Energy, not time, is the fundamental currency of high performance. Jim Loehr and Tony Schwartz
What do you think of that statement?
My first thought was, prove it.
The premise behind the text is this…full engagement (and the authors cite only 30% of today’s workers are fully engaged at their place of employment) requires drawing on four separate but related sources of energy: physical, emotional, mental and spiritual.
Energy, write the authors, is the common denominator in all dimensions of our lives. So…learning how to maximize our energy is important.
They include a graph of the Dynamics of Energy and describe the traits/feelings one experiences at each of these different places.
High Negative –
High Positive –
Low Negative –
Low Positive –
It’s pretty clear that if given the choice people will opt for the High and Low Positive spectrums.
And what’s great about this book is the authors offer practical ways to get there. They don’t try to sugarcoat life and pretend any of us can opt out of stress. Rather, they offer instructions on how to use stress for good.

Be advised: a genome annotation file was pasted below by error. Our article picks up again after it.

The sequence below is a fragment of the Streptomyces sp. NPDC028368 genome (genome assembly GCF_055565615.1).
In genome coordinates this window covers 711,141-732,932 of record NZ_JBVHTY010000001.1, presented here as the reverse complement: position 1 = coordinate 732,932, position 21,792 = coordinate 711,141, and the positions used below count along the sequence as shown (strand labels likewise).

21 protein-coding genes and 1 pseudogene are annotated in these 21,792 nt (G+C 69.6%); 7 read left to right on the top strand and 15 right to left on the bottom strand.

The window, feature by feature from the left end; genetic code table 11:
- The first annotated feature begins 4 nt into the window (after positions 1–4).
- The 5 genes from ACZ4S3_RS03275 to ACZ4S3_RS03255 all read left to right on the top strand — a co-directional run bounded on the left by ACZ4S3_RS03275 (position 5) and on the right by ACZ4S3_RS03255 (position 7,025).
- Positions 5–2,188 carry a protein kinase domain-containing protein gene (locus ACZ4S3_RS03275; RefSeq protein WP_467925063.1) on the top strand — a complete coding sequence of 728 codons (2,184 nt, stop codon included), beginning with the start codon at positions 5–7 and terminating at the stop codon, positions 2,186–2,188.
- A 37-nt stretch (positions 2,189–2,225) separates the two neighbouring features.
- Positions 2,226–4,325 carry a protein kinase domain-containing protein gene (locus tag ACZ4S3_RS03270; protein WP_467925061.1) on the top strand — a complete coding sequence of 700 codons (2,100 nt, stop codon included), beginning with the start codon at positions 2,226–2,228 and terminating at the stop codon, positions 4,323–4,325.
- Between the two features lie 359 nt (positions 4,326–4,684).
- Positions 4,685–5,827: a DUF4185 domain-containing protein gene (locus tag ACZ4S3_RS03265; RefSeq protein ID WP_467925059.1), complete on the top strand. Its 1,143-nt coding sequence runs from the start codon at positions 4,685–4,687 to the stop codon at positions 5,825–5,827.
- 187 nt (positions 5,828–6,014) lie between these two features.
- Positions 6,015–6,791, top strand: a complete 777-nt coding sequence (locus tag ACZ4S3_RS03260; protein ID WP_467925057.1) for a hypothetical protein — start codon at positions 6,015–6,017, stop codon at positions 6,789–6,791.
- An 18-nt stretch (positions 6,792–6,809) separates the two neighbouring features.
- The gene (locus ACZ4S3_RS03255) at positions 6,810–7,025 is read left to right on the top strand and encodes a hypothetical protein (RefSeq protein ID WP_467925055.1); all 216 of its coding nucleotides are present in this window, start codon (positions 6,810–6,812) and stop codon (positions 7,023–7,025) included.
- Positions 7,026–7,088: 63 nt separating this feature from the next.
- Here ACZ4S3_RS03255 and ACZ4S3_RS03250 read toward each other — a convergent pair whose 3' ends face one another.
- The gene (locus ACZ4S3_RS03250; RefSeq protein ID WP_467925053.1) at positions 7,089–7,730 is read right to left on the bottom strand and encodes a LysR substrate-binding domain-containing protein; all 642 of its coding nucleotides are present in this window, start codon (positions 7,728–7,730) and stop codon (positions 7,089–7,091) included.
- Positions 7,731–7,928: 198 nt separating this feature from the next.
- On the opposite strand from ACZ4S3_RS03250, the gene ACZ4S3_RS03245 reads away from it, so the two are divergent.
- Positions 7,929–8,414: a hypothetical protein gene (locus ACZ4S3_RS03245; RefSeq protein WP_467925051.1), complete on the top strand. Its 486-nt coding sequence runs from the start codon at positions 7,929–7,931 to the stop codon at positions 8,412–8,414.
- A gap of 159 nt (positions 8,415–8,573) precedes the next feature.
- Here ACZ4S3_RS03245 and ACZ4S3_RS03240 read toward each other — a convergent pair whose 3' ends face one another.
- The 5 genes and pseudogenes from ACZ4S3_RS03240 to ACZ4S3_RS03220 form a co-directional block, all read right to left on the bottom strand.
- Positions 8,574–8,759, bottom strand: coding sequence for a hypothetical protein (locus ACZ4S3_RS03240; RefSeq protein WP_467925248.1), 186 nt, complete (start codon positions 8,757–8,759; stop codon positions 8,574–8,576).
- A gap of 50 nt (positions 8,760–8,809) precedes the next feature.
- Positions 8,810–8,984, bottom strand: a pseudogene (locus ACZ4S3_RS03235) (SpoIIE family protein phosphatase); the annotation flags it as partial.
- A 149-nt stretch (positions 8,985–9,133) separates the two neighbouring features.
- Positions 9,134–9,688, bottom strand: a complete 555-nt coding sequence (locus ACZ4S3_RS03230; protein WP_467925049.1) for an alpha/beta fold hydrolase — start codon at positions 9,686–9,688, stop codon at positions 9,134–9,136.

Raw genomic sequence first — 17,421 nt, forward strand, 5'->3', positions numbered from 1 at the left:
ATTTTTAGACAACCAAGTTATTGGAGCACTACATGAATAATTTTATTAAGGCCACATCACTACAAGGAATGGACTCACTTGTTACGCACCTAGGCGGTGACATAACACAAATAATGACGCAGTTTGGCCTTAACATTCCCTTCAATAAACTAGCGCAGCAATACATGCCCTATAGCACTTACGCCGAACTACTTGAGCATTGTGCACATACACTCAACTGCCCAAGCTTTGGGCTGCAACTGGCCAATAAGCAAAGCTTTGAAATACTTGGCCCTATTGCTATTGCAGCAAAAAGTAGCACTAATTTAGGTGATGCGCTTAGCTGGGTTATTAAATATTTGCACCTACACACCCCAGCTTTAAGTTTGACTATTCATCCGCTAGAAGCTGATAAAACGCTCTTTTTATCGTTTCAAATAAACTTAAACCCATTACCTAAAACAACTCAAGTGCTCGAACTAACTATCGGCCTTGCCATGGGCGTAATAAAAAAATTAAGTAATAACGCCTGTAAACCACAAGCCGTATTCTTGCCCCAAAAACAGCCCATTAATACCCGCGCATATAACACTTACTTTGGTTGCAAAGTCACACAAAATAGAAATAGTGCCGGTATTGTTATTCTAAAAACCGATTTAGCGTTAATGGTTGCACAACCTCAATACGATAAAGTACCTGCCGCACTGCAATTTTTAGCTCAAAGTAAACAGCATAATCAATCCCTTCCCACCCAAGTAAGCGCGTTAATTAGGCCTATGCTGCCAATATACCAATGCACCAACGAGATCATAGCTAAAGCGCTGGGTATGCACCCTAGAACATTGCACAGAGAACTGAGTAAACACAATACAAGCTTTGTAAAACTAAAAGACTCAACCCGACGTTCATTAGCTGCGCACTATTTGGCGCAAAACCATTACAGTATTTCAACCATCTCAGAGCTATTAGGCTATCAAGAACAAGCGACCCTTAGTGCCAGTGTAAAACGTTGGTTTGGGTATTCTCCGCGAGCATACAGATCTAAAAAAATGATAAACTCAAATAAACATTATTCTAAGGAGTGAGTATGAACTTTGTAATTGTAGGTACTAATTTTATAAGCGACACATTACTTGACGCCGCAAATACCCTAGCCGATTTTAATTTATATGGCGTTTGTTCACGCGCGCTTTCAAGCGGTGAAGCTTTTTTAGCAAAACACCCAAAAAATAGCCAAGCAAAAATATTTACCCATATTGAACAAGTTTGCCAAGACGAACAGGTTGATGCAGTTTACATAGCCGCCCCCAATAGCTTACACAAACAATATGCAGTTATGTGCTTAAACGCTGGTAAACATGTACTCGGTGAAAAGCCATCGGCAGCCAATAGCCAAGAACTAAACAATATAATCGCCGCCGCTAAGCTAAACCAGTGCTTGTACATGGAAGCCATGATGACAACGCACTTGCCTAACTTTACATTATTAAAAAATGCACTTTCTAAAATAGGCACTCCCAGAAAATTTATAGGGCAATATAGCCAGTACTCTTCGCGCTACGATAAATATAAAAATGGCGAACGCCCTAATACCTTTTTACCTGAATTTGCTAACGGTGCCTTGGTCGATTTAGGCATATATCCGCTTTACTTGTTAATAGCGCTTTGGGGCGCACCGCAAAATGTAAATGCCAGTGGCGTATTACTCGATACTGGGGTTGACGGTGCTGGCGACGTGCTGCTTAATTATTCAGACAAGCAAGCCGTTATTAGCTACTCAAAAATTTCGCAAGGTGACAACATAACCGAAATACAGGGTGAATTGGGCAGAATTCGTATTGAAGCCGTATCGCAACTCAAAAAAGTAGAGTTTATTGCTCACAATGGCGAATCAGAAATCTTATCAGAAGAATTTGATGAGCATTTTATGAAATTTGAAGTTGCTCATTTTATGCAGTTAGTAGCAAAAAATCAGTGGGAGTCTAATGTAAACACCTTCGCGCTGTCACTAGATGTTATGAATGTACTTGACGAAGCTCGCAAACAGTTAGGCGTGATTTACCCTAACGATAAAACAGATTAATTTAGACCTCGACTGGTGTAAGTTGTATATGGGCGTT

One of the suggestions that resonated most with me was their recommendation to create positive rituals.
A positive ritual is a behavior that becomes automatic over time – fueled by some deeply held value.
Loehr and Schwartz write —
The most important role of rituals is to insure an effective balance between energy expenditure and energy renewal in the service of full engagement. All great performers have rituals that optimize their ability to move rhythmically between stress and recovery.
The more exacting the challenge, the more rigorous our rituals need to be. The preparation of soldiers for combat is a good example. The rituals of basic training are so exacting – especially in the Marines – that soft, fearful and slovenly teenagers can be transformed into lean, confident, mission-driven soldiers in just eight to twelve weeks. Recruits are compelled to build rituals in every dimension of their lives – how they walk and how they talk; what time they go to bed and wake up; when and what they eat; how they take care of their bodies and how they think and act under pressure. This code of conduct makes it possible for them to do the right thing at the right time even in the face of the most severe of all stresses – the threat of death.
A final word:
Rituals create boundaries – clearly delineated opportunities to renew and refuel but also to take stock and to prepare for the next challenge.
Then do a self-check and recall the times when you’ve lived in the High Positive zone…guaranteed you’ll have included some sound lifestyle rituals that helped get you there.